When a CPS worker visits a home, they’ll look for signs that indicate how safe a home is or not. For example, is it exceedingly dirty to the point it poses a health hazard? Is there adequate food? Are there open signs of illegal activity like drug paraphernalia? Are dangerous objects or weapons easily accessible to children? Do the children have appropriate necessities? They won’t expect a spotless, perfect home, just one that meets reasonable safety standards. They’ll also be gauging your and your family’s behavior and will likely want to interview some or all of you to get a better sense of your routine and the kind of home life you have.

When Can CPS Take Your Child?

CPS can usually only remove a child from their home if there’s a valid, reasonable concern for the child’s safety. An order for removal is typically granted by a judge, either after an investigation or before an investigation if they consider your situation such a severe emergency that it requires instant separation. Emergency removal cases are rare, however, so unless there is an immediate threat, an investigation will need to take place first. Cases of neglect and abuse are the most likely causes for CPS to take your children.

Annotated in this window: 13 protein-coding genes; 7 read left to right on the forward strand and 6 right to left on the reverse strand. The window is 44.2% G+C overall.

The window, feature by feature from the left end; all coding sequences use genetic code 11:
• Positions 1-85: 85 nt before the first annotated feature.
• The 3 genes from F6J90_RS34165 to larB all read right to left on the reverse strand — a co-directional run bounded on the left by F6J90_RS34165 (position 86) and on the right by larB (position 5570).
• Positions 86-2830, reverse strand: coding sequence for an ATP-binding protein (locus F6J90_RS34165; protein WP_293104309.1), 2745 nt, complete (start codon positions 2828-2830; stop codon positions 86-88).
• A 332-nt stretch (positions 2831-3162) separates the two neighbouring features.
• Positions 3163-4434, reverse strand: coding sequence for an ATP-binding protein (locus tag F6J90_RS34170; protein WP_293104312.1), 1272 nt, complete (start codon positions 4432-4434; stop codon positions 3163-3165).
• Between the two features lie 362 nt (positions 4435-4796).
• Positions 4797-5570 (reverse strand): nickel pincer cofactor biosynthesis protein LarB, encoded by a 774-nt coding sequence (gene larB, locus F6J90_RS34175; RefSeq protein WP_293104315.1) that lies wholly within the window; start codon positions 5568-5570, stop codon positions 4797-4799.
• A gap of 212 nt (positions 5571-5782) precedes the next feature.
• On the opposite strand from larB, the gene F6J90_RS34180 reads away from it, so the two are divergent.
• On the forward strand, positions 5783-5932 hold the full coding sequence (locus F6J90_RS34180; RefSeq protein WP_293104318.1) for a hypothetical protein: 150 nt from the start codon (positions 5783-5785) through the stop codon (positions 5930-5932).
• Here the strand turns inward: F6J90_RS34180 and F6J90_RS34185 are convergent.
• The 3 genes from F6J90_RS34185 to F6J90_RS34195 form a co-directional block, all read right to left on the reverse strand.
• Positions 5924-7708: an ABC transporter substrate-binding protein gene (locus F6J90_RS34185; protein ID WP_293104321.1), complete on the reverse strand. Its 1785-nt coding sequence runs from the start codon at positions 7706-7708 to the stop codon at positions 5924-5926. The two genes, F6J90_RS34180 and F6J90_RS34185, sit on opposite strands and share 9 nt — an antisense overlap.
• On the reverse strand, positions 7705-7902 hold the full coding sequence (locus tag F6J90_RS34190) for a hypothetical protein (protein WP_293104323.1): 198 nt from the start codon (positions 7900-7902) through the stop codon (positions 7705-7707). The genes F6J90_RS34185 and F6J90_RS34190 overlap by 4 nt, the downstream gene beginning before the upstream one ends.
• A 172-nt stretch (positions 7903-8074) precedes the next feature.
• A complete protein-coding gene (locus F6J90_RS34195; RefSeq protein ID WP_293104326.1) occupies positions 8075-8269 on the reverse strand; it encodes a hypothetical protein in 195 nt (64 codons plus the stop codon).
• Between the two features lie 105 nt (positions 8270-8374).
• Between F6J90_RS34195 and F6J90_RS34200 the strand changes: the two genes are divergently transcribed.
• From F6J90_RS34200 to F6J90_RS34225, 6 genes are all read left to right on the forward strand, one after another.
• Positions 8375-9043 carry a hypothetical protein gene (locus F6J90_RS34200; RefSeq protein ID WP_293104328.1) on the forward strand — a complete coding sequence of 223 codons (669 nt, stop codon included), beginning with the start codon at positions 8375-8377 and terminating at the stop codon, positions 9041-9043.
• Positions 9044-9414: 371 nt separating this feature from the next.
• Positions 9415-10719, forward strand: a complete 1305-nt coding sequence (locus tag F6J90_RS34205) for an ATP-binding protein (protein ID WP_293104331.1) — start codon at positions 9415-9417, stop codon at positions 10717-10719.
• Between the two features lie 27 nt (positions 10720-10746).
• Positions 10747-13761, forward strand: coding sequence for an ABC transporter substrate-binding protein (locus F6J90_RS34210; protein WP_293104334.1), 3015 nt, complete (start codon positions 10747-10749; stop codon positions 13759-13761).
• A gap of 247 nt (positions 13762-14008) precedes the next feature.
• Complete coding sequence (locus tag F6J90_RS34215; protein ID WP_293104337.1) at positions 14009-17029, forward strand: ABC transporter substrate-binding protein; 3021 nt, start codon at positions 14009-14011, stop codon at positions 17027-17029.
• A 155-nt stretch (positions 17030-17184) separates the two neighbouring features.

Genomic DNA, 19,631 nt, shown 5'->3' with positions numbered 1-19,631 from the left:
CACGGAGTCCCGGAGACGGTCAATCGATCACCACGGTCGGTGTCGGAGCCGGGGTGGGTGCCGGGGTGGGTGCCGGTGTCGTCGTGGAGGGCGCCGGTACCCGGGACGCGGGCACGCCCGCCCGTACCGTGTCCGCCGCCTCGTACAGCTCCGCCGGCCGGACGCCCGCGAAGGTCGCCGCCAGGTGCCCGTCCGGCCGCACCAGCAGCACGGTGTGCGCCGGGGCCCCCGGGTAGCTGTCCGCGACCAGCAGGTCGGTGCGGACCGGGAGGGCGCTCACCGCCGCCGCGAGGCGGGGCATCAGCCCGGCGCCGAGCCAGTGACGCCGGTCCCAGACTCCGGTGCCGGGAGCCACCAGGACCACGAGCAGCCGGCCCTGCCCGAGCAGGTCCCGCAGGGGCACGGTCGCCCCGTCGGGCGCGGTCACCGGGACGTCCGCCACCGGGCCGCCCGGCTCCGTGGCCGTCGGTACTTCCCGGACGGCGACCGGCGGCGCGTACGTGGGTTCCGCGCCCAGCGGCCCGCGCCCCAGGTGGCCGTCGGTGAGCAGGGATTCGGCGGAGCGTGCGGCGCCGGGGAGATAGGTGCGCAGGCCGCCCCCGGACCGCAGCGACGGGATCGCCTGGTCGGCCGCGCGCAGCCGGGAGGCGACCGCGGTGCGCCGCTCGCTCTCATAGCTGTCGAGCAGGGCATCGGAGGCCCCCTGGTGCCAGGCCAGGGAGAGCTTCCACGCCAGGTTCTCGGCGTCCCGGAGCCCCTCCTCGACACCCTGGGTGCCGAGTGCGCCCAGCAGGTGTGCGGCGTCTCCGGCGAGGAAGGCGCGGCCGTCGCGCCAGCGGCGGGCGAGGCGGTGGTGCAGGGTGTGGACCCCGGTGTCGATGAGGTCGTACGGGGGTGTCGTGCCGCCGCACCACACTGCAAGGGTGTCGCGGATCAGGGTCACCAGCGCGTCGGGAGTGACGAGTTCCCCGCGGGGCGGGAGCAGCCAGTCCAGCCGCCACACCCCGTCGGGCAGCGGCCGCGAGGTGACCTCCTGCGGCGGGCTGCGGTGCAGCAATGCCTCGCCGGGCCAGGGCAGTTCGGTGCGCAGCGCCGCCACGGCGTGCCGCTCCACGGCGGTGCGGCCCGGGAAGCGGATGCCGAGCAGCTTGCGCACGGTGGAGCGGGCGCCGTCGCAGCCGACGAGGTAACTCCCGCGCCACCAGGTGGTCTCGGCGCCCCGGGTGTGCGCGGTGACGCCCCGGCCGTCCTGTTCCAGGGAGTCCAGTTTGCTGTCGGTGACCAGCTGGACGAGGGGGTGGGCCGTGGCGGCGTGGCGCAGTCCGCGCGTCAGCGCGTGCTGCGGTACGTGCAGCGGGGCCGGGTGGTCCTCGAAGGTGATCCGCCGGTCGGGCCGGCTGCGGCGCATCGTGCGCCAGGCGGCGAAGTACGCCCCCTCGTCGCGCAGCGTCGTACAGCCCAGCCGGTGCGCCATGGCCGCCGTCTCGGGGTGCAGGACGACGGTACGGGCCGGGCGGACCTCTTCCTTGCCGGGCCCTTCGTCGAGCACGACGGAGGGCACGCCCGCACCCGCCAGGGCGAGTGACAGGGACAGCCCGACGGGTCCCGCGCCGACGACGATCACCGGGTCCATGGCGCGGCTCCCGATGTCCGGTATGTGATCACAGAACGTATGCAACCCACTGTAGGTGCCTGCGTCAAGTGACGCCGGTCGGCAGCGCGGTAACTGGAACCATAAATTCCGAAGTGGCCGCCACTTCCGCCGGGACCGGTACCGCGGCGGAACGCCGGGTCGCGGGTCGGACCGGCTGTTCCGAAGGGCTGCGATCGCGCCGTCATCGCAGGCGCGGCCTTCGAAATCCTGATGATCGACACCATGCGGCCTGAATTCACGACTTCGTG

What Happens if You Ignore CPS?

If a CPS caseworker contacts you as part of an investigation against you, you have some options for how to respond. Unless the caseworker has a warrant signed by a judge, you don’t have to let them into your home. You can also refuse to answer questions, and if your kids are home with you, you could prevent the caseworker from interviewing them at that time. However, your case will remain open and the investigation will continue. They may be able to come back with a search warrant to enter your home, get a court order to interview your children, or may even be allowed to interview your kids while they’re at school, even without your permission.